In this longitudinal study, the writing skill development of154 Finnish-speaking children was followed from preschool to thethird grade. The focus was on predictive associations betweenpreschool writing readiness skills and later mechanics ofwriting, as well as between word recognition skill, mechanics ofwriting, and composition coherence. In addition, comparisons weremade between boys and girls to see to what extent writing skilldevelopment is gender-specific. Multi-group structural equationmodeling was used for statistical analysis. The results indicatedthat both mechanics of writing and composition coherence could bepredicted from performance on the same skill at an earlier pointin time. Preschool measures of phonological and visual-motorskills predicted later mechanics of writing. Word recognitionworked as a predictor of later mechanics of writing andcomposition coherence, but only starting from second grade, whenthe development of the word recognition skill had becomestabilized at a high enough level. Furthermore, first grademechanics of writing predicted second grade compositioncoherence, but only at this early stage of productive writingwhen there were still difficulties in the mechanics of writing.Girls were better at tasks measuring mechanics of writing andwrote more coherent stories than boys. The gender difference inthe mechanics of writing at the first grade level was explainedby the presented model. Educational implications were discussed.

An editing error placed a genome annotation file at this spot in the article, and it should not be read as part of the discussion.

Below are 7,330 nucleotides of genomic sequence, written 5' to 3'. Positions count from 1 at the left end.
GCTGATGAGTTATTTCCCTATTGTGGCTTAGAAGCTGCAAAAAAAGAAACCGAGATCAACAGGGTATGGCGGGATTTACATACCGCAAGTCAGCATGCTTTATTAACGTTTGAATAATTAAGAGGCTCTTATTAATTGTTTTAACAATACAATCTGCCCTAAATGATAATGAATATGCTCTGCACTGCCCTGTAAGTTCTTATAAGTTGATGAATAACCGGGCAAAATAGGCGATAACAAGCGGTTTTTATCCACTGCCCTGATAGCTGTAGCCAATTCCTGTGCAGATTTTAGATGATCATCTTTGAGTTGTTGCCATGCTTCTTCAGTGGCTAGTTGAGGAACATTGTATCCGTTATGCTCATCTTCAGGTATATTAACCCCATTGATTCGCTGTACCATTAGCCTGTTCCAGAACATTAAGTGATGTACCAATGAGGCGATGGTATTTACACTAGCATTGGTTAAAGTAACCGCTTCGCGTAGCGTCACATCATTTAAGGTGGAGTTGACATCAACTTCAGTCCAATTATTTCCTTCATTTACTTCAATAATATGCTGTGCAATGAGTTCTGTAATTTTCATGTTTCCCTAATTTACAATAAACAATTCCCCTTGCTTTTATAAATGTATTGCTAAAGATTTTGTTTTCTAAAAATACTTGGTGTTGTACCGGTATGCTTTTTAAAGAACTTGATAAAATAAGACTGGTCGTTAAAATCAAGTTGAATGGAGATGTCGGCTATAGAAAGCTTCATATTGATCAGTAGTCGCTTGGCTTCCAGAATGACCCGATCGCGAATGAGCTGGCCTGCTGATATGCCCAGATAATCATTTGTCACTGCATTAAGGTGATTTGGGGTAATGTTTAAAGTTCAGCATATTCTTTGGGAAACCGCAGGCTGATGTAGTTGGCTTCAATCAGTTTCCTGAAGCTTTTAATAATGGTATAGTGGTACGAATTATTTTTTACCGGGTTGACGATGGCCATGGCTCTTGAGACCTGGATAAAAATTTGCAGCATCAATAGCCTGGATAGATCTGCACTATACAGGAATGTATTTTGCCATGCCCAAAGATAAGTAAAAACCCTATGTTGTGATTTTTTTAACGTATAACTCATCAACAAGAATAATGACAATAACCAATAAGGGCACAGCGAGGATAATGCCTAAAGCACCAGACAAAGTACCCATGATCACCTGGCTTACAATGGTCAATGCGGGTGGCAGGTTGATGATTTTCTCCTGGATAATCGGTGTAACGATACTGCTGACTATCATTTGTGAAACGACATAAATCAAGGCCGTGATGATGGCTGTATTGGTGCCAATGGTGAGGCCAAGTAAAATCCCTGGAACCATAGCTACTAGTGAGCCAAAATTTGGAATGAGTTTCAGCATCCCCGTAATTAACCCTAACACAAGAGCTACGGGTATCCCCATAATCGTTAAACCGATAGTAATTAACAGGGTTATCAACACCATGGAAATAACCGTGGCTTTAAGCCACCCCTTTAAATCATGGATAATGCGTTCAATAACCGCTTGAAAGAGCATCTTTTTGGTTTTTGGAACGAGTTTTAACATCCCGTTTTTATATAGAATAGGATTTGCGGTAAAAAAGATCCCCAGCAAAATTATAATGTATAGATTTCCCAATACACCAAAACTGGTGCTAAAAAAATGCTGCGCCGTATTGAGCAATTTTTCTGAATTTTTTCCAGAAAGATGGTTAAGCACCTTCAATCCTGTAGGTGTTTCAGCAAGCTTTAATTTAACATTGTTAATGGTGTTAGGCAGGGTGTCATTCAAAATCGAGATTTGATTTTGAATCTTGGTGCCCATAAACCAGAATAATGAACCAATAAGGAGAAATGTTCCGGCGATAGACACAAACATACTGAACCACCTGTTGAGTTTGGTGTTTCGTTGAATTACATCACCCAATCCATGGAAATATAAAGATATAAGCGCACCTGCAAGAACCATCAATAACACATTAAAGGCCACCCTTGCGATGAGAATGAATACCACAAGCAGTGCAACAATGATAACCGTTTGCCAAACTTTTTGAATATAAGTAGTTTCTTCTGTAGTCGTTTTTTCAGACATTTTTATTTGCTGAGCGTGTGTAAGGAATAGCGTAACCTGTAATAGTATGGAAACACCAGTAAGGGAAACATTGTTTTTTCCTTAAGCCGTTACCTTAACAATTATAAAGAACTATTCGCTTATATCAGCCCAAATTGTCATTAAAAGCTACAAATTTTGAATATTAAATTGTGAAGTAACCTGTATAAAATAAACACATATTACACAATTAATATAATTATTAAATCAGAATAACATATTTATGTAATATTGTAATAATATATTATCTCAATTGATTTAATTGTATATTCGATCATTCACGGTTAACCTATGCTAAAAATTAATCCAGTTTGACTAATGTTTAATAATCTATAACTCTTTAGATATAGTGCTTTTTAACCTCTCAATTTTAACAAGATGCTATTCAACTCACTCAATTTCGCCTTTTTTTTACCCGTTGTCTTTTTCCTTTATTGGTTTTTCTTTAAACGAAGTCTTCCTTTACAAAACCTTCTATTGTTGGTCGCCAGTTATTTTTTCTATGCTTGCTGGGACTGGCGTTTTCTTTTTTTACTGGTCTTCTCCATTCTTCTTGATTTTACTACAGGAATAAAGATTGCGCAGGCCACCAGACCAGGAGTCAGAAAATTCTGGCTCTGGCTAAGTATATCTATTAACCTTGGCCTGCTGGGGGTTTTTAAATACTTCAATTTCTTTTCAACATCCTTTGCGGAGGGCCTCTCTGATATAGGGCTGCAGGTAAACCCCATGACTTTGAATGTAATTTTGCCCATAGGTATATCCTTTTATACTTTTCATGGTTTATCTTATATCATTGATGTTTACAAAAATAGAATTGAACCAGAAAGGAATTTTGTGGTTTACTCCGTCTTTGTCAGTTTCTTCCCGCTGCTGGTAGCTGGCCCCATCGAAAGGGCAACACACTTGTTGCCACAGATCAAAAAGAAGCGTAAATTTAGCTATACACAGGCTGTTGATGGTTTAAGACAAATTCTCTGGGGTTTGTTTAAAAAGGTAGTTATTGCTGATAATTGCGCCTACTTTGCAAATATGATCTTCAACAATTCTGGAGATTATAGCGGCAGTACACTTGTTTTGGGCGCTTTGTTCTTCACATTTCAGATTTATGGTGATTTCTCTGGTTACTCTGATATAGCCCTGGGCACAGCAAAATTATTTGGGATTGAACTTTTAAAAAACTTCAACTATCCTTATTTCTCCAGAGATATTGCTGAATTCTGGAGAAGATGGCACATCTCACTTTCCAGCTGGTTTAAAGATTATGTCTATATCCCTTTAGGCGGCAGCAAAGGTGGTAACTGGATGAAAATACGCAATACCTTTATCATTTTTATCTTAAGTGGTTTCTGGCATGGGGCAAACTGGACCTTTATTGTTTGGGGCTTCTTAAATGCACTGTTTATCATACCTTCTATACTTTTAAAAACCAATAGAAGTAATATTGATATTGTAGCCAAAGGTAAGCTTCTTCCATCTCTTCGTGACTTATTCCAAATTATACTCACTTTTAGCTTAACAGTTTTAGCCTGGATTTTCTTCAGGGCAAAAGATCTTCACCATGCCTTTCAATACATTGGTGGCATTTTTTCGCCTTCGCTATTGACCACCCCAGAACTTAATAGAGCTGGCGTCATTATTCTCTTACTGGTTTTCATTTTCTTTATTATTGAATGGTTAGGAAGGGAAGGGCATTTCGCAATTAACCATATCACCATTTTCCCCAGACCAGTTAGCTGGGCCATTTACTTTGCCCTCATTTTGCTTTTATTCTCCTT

Reading and Writing – Springer Journals
Published: Oct 3, 2004
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